|Dr Arthur Fleischmann|
1896 - 1990
He was born in Bratislava in 1896, but lived most of his life in London. He studied medicine in Budapest and Prague and qualified as a medical doctor. Immediately after qualifying, he turned his attention and energy on sculpture and was awarded a scholarship to the Master School of Sculpture, Vienna.
In 1937 he left Europe for South Africa where he exhibited before travelling to Indonesia. He spent 2 idylic years on the island of Bali before being forced to flee to Australia as the Japanese invaded. He arrived in Sydney in 1939 where he stayed for 10 years, becoming part of the Merioola artist commune and establishing a connection with Australia that remained strong until his death in 1990.
In 1949 he travelled by ship to England with plans to return to Bratislava, but he met his wife Joy in London and made it his home for over 40 years. Fleischmann quickly established himself as a portrait sculptor in London, completing portrait busts of Popes Pius XII, John XXIII, Paul VI and John Paul II from life.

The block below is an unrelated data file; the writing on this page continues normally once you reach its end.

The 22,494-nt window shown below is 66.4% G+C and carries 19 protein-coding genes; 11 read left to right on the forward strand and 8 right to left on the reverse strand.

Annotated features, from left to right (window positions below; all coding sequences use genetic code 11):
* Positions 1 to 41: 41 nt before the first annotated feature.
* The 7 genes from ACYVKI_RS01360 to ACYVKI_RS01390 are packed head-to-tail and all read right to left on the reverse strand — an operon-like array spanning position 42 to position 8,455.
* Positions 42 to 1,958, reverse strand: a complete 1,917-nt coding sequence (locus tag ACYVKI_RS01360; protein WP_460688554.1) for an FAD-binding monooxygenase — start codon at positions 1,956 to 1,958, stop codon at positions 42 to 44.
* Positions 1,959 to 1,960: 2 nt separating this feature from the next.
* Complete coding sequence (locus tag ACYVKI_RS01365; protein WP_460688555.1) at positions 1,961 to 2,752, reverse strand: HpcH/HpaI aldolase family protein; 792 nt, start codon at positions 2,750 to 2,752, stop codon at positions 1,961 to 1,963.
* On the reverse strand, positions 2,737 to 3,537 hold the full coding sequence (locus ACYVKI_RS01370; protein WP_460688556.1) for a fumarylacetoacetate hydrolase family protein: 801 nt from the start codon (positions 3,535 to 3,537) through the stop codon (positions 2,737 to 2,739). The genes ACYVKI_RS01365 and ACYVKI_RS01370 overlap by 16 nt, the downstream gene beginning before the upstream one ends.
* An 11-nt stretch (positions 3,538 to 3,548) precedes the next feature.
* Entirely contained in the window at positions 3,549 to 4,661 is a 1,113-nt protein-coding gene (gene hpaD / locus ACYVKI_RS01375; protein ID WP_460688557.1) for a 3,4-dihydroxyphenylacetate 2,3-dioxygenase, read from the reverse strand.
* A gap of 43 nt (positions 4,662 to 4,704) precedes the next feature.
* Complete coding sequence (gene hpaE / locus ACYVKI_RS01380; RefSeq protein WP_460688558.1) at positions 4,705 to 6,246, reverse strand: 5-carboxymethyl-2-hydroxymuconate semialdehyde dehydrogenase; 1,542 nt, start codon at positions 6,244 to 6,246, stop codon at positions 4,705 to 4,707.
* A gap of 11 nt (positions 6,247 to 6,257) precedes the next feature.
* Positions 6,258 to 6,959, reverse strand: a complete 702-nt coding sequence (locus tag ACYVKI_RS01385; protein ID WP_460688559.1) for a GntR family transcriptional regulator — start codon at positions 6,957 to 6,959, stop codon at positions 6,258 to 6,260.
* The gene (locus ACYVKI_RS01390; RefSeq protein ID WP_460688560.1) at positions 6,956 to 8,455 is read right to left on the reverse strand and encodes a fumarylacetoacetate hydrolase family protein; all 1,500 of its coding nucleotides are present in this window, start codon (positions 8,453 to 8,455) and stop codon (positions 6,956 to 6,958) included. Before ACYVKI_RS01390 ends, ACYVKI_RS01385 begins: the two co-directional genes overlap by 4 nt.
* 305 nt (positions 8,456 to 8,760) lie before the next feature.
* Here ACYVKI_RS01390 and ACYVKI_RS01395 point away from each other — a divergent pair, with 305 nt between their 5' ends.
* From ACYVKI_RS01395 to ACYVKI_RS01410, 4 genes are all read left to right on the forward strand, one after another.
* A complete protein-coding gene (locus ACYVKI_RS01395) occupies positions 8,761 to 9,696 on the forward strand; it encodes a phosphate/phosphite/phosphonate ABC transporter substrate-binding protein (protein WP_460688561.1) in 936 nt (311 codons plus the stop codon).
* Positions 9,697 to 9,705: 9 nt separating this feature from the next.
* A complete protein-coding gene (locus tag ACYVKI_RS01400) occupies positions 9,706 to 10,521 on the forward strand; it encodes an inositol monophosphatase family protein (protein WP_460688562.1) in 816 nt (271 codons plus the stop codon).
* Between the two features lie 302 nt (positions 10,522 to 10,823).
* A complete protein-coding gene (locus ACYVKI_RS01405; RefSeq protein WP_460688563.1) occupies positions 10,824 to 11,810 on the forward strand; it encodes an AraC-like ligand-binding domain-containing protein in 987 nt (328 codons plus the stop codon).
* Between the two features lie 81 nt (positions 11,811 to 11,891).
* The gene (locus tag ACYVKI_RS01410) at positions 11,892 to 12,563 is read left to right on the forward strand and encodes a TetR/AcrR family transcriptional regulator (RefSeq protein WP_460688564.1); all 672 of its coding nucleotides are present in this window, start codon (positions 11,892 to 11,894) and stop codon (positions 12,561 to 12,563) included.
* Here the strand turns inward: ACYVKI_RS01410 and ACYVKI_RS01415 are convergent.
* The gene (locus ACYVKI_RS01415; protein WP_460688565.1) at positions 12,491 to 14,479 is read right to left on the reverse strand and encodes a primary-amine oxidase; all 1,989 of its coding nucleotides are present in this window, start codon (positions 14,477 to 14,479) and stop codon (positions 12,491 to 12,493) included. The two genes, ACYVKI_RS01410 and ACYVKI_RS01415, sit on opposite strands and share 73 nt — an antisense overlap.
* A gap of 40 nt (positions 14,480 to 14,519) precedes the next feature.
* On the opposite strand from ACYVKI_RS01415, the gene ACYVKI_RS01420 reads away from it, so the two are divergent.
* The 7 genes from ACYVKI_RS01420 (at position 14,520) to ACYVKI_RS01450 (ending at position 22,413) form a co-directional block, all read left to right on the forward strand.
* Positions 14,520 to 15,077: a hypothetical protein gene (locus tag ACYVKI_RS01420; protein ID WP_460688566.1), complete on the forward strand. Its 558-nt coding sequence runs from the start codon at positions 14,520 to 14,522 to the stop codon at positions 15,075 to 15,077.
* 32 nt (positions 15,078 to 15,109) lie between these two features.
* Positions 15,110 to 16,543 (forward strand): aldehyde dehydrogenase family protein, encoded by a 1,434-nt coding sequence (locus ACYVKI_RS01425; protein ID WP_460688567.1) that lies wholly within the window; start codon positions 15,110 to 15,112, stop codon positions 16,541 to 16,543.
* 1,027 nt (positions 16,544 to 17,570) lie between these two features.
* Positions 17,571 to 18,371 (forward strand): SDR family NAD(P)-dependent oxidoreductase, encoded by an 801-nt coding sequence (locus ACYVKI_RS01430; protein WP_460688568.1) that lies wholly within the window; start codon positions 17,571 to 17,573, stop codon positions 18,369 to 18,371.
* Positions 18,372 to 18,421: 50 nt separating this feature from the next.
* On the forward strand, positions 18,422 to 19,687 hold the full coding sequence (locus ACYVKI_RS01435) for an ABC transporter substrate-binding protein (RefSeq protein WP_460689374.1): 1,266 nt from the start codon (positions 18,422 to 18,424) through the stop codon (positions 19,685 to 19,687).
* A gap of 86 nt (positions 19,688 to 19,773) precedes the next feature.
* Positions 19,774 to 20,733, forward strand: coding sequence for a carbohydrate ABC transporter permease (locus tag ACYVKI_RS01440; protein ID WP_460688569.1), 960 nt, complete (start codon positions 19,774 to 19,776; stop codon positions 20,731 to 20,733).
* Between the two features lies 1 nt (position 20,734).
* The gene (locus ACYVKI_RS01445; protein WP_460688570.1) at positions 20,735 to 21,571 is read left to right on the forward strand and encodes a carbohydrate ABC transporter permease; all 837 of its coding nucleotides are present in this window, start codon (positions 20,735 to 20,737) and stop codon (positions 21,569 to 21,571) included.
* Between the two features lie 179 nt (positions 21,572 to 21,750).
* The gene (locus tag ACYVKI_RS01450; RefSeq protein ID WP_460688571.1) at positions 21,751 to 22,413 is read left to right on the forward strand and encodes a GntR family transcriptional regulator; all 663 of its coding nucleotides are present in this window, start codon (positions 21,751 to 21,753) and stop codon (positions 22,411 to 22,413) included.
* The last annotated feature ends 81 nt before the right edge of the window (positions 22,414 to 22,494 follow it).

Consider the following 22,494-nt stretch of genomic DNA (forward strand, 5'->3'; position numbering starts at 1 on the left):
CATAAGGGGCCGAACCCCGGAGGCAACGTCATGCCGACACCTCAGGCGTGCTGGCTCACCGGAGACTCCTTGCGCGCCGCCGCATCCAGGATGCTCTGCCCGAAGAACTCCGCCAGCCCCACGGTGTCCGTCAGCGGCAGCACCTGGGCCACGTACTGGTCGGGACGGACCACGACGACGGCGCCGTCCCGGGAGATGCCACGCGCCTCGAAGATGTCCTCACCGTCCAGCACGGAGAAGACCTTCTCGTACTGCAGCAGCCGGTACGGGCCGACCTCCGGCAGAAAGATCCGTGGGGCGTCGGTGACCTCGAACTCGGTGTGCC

During the 1950's he pioneered the use of Perspex as a sculptural medium. He began by carving figural subjects from laminated blocks, developing the tools and techniques by trial and error. In the 1960's he constructed more abstract forms, building them up in horizontal layers from the "raw" sheets. He introduced water as an integral element of the sculptures adding a flesh to the skeleton of Perspex and creating the final living form of the sculptures.
Central to Fleischmann's work was his devotion to the Catholic church. A major part of his creative output was of a religious theme. When, in June 1986, he celebrated his 90th birthday, he declared, "I like to think I am a travelling sculptor absorbing every new idea. I don't know the meaning of routine,Every day holds surprises".
In his last days, Fleischmann said repeatedly that it was most important for the best designers in the world to design childrens toys. He explained that the first influence on the development of a human being comes from the toys with which it plays. It is interesting and characteristic that the artist should leave this as one of his parting messages.
Fleischmann's last work completed before his death is a Perspex water sculpture entitled "Tribute to the Discovery of DNA", which was placed in the new wing of the NSW State Library, Sydney, Australia, almost 50 years after he completed the bronze doors in the same building. It combines his complementary passions of art and science.